Pull up a chair for a tale of “when branding goes wrong” that seems like something of an urban legend, but was actually the unfortunate reality of our local Frontier League baseball team, the “London Rippers”. Travel back in time to 2012, when a group of talented young people came together to create a sports franchise named after UK London’s most infamous serial killer. While a few years have ticked by, the lessons of this lamentable story remain relevant and should be heeded with extreme caution by new, growing and established brands alike.
After several renditions - from the Slippery Rock Sliders to the Cruisers - the London Rippers baseball team was (re)born with a name that instilled fear and a palpable degree of disgust in the hearts of their fans.
Even just hearing the name, it’s hard to avoid the brand’s unflattering connection to the infamous 1888 murderer. But to seal the slippery deal, the team President decided to evoke the visual embodiment of our good friend “Jack the Ripper” in all the team’s marketing collateral. This meant, the mascot and logo were not in reference to a Jack Rabbit or Jackal, but rather, a grown man who wielded a baseball bat in an ominous (nay murderous?) fashion.
Can you imagine the creative direction given to that logo and costume designer? One can only imagine he/she likely does not showcase the end product at the top of their design portfolio – unless they’re applying to work for a fun house or a boss with a particularly crude sense of humour.
When the inevitable public uproar began to emerge in response to the Rippers new brand, the team’s President, David Martin, went with a no-apologies approach to his response. Despite the hundreds of Tweets and extensive local and national coverage chastising the name choice, Martin maintained “ripper” referred to a ball hitter who exerts enough force to rip the material off the ball. As for the logo and mascot? Well, they obviously weren’t showcasing Jack the Ripper, but rather a disgruntled player who ripped one too many baseballs.
While we appreciate Martin’s dedication to his enterprise, when thousands of your target audience members are outraged at your choices, it may be time to change – rather than defend – them.
Despite the popular saying, all press is certainly not good press and the Rippers proved this. From the Executive Director of London, Ontario’s Women’s Shelter through to the National Post, parents and news outlets alike sent daggers the team’s way. The franchise was basically boycotted and, less than a year after this major marketing mishap, they folded.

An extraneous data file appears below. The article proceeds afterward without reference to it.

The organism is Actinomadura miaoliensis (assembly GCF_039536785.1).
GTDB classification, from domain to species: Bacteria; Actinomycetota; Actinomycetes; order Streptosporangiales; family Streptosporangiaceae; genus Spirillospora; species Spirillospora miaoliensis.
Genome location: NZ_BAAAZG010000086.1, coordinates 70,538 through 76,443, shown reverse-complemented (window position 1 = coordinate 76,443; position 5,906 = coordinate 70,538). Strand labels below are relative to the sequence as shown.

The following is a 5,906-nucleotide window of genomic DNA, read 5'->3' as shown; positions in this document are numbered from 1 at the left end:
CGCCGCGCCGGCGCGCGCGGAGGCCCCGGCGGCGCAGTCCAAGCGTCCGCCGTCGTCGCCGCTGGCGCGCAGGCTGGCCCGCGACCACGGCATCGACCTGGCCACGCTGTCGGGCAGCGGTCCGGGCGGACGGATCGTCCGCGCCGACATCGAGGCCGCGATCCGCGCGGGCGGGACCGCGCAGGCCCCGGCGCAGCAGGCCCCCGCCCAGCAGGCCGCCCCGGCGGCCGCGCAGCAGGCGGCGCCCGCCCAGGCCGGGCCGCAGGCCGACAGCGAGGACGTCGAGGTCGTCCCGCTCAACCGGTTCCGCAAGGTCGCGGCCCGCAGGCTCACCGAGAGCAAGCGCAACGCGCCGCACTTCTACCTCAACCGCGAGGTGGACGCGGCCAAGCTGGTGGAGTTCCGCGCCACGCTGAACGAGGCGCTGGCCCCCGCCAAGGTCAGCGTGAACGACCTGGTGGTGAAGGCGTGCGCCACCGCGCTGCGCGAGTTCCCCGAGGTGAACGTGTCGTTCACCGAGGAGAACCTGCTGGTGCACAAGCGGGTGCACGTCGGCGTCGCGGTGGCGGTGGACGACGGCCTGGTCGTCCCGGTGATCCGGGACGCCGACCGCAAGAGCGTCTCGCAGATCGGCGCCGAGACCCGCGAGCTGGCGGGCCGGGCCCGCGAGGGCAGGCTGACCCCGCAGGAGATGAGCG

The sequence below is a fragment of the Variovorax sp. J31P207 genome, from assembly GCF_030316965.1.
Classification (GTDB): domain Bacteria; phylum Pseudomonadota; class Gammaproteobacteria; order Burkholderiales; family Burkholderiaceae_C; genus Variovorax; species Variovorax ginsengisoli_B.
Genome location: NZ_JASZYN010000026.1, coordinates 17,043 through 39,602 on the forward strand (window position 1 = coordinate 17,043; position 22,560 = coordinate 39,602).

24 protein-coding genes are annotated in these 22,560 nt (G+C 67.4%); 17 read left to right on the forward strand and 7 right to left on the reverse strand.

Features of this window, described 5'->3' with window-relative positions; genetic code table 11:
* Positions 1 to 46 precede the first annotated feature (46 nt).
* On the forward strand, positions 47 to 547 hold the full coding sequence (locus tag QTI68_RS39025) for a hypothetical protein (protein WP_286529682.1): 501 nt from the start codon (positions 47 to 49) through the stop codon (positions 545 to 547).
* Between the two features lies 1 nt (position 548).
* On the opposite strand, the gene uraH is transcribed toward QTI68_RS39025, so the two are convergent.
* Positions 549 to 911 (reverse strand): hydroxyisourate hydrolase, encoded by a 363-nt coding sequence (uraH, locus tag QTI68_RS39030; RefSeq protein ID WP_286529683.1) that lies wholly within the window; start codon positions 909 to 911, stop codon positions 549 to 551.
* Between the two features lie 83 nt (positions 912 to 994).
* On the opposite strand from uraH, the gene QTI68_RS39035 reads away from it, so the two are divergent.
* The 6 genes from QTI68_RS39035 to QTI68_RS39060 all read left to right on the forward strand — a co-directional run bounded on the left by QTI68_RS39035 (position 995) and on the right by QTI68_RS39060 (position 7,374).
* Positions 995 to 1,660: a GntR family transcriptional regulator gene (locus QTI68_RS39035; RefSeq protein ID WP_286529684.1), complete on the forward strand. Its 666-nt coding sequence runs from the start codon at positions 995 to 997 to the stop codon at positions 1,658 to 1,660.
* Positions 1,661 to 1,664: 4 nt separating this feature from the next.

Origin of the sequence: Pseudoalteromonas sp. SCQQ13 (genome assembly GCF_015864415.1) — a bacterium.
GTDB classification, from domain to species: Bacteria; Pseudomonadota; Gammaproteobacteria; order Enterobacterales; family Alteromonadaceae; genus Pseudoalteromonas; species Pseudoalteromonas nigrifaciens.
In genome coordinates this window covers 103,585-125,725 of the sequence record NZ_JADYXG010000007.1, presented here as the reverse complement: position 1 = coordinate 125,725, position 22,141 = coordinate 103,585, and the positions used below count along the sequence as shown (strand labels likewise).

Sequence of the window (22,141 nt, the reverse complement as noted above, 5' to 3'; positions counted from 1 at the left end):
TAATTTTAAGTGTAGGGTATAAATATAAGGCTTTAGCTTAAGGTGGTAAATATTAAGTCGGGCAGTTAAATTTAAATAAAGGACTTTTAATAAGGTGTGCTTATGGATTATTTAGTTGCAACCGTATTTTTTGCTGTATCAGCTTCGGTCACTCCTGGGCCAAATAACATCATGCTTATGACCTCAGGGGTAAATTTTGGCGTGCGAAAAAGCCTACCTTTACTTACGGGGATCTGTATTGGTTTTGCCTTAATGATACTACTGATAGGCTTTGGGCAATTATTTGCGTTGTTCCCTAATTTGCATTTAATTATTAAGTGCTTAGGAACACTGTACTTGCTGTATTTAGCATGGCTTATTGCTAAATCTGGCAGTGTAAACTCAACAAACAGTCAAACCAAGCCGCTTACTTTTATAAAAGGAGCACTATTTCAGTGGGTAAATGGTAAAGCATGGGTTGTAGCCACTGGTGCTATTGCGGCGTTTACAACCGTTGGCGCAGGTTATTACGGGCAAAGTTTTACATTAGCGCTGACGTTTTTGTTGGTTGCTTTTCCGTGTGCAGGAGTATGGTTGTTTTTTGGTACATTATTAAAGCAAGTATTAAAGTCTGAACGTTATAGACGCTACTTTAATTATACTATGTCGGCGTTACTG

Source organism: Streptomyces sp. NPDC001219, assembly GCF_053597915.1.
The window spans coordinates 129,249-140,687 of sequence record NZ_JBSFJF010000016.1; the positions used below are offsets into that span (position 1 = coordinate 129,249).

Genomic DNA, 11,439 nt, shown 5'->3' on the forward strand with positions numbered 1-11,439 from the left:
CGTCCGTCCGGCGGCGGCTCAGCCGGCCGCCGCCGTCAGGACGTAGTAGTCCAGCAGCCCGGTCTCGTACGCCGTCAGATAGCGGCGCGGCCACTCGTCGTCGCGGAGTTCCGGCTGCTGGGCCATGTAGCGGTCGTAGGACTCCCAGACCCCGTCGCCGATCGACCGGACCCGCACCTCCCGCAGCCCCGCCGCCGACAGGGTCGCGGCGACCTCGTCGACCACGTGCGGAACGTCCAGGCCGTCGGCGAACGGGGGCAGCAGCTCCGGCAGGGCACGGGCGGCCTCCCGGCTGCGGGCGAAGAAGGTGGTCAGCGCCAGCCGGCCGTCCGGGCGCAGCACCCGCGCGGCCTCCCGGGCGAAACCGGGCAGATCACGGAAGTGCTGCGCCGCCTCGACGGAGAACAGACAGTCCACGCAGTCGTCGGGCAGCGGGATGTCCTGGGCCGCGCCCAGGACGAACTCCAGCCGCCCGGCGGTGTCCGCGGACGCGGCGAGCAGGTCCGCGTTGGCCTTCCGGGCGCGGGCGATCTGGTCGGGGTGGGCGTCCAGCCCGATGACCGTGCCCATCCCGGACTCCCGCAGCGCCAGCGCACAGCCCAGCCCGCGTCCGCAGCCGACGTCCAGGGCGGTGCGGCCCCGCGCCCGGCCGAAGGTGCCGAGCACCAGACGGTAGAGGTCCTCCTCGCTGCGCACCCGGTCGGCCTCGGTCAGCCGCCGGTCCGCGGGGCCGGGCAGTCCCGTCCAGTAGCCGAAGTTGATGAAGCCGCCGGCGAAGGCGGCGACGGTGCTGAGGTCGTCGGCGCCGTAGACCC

The thing about brands is once they are damaged, they are extremely hard to repair. So, how could the Rippers have avoided this monumental marketing catastrophe? Equally as important, how can you safeguard yourself against a branding whoopsie of small or stadium-sized proportions?
We recognize the Ripper example may be hard to empathize with because it is so hyperbolically bad. However, there are countless brands who have made missteps they have struggled (or failed) to recover from. Remember Pepsi’s ad that trivialized the BLM movement or when Dove featured a black model essentially “taking off” her dirty skin for a white counterpart? We certainly do, and their tanking sales show their target audiences remembered too.
Don’t rely on the people sitting around your boardroom to determine what your audiences want. Reach out to the consumers your product, service or brand is built for and ensure your messaging rings true with them. We can safely assume all the parents who wanted to avoid saying, “Let’s go to the Rippers, kids,” would have spoken up and saved the team a lot of strife, had they just been asked.
Yes, yes, we are well aware Rippers refers to a strip club – especially in the above context, and the team also had to contend with this family-friendly comparison via traditional and social media outlets. But, we figured the legendary murderer was reason enough to ditch the name, and there’s really no need to beat a dead Jack.
A rose by any other name may smell as sweet, but if you pick a poor alternative, your new brand might totally stink. When you launch or relaunch a company, product or marketing campaign, the name you lead with will fundamentally shape your success. Be bold, be edgy, but don’t be offensive or you’re going to be called on the play by fiery Twitter fingers and failing sales.
Work with a team of professionals who can provide you with objective advice and thoughtful audience analysis. This will help you avoid making assumptions about the collective interpretation of your brand. It can also help quash copyright infringements, awkward conversations and the exorbitant costs associated with a total brand overhaul.
ZOO Media Group can support you to choose the right company name, strategy and skillset to support your best (re)branding experience. From organizing and implementing your market research through to curating your creative tactics, we’re here to protect you from branding faux pas and ensure your fans remain your fans.
If you want to hit a homerun during your next big branding experiment, let’s talk.